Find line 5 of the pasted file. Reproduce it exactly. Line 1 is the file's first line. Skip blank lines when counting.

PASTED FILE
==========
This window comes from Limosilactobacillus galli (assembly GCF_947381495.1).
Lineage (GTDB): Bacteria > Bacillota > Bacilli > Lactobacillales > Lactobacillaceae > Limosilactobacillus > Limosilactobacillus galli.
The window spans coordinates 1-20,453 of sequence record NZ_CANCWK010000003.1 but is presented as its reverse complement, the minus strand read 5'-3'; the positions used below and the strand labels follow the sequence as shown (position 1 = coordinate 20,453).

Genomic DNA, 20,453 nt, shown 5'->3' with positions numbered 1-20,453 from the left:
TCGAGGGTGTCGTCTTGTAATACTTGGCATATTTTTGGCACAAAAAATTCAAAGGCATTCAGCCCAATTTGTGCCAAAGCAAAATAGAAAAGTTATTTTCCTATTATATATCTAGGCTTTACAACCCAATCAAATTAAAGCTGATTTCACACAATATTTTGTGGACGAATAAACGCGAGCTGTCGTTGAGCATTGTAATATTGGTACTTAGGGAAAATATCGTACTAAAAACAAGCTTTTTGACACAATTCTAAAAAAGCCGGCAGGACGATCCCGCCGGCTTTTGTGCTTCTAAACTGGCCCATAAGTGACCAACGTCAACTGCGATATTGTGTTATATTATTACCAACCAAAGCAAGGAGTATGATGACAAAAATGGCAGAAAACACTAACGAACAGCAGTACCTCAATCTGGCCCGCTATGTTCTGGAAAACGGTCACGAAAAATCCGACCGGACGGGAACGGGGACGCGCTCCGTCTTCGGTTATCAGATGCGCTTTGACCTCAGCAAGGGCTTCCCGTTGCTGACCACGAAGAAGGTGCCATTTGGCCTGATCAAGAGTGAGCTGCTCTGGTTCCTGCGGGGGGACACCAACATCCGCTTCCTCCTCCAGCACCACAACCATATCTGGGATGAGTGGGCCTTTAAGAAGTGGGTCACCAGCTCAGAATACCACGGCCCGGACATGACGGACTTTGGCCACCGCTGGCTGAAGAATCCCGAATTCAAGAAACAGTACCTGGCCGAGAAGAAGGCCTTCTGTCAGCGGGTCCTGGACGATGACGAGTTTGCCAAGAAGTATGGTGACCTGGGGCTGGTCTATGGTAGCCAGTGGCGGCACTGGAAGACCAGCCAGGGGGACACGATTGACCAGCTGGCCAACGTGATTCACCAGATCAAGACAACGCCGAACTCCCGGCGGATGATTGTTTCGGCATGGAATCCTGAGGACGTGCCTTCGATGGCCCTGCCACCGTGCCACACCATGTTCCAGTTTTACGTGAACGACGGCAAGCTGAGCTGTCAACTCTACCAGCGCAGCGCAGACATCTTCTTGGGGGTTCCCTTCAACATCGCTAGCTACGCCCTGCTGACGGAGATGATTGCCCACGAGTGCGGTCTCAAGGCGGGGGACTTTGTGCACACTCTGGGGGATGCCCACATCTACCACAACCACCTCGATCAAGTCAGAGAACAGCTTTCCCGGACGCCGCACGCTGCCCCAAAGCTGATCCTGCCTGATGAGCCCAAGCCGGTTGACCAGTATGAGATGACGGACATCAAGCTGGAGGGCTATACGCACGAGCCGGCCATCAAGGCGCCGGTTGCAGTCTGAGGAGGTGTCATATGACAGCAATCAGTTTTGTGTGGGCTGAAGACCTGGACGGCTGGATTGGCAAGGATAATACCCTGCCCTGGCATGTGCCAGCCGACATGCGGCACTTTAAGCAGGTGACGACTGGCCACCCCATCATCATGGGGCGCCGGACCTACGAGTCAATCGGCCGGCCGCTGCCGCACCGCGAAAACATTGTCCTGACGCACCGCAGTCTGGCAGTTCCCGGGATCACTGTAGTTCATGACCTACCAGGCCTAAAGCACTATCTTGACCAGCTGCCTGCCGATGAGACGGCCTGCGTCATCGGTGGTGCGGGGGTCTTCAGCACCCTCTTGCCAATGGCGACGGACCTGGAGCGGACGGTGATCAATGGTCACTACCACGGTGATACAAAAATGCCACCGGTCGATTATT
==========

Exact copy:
TCGAGGGTGTCGTCTTGTAATACTTGGCATATTTTTGGCACAAAAAATTCAAAGGCATTCAGCCCAATTTGTGCCAAAGCAAAATAGAAAAGTTATTTTCCTATTATATATCTAGGCTTTACAACCCAATCAAATTAAAGCTGATTTCACACAATATTTTGTGGACGAATAAACGCGAGCTGTCGTTGAGCATTGTAATATTGGTACTTAGGGAAAATATCGTACTAAAAACAAGCTTTTTGACACAATTCTAAAAAAGCCGGCAGGACGATCCCGCCGGCTTTTGTGCTTCTAAACTGGCCCATAAGTGACCAACGTCAACTGCGATATTGTGTTATATTATTACCAACCAAAGCAAGGAGTATGATGACAAAAATGGCAGAAAACACTAACGAACAGCAGTACCTCAATCTGGCCCGCTATGTTCTGGAAAACGGTCACGAAAAATCCGACCGGACGGGAACGGGGACGCGCTCCGTCTTCGGTTATCAGATGCGCTTTGACCTCAGCAAGGGCTTCCCGTTGCTGACCACGAAGAAGGTGCCATTTGGCCTGATCAAGAGTGAGCTGCTCTGGTTCCTGCGGGGGGACACCAACATCCGCTTCCTCCTCCAGCACCACAACCATATCTGGGATGAGTGGGCCTTTAAGAAGTGGGTCACCAGCTCAGAATACCACGGCCCGGACATGACGGACTTTGGCCACCGCTGGCTGAAGAATCCCGAATTCAAGAAACAGTACCTGGCCGAGAAGAAGGCCTTCTGTCAGCGGGTCCTGGACGATGACGAGTTTGCCAAGAAGTATGGTGACCTGGGGCTGGTCTATGGTAGCCAGTGGCGGCACTGGAAGACCAGCCAGGGGGACACGATTGACCAGCTGGCCAACGTGATTCACCAGATCAAGACAACGCCGAACTCCCGGCGGATGATTGTTTCGGCATGGAATCCTGAGGACGTGCCTTCGATGGCCCTGCCACCGTGCCACACCATGTTCCAGTTTTACGTGAACGACGGCAAGCTGAGCTGTCAACTCTACCAGCGCAGCGCAGACATCTTCTTGGGGGTTCCCTTCAACATCGCTAGCTACGCCCTGCTGACGGAGATGATTGCCCACGAGTGCGGTCTCAAGGCGGGGGACTTTGTGCACACTCTGGGGGATGCCCACATCTACCACAACCACCTCGATCAAGTCAGAGAACAGCTTTCCCGGACGCCGCACGCTGCCCCAAAGCTGATCCTGCCTGATGAGCCCAAGCCGGTTGACCAGTATGAGATGACGGACATCAAGCTGGAGGGCTATACGCACGAGCCGGCCATCAAGGCGCCGGTTGCAGTCTGAGGAGGTGTCATATGACAGCAATCAGTTTTGTGTGGGCTGAAGACCTGGACGGCTGGATTGGCAAGGATAATACCCTGCCCTGGCATGTGCCAGCCGACATGCGGCACTTTAAGCAGGTGACGACTGGCCACCCCATCATCATGGGGCGCCGGACCTACGAGTCAATCGGCCGGCCGCTGCCGCACCGCGAAAACATTGTCCTGACGCACCGCAGTCTGGCAGTTCCCGGGATCACTGTAGTTCATGACCTACCAGGCCTAAAGCACTATCTTGACCAGCTGCCTGCCGATGAGACGGCCTGCGTCATCGGTGGTGCGGGGGTCTTCAGCACCCTCTTGCCAATGGCGACGGACCTGGAGCGGACGGTGATCAATGGTCACTACCACGGTGATACAAAAATGCCACCGGTCGATTATT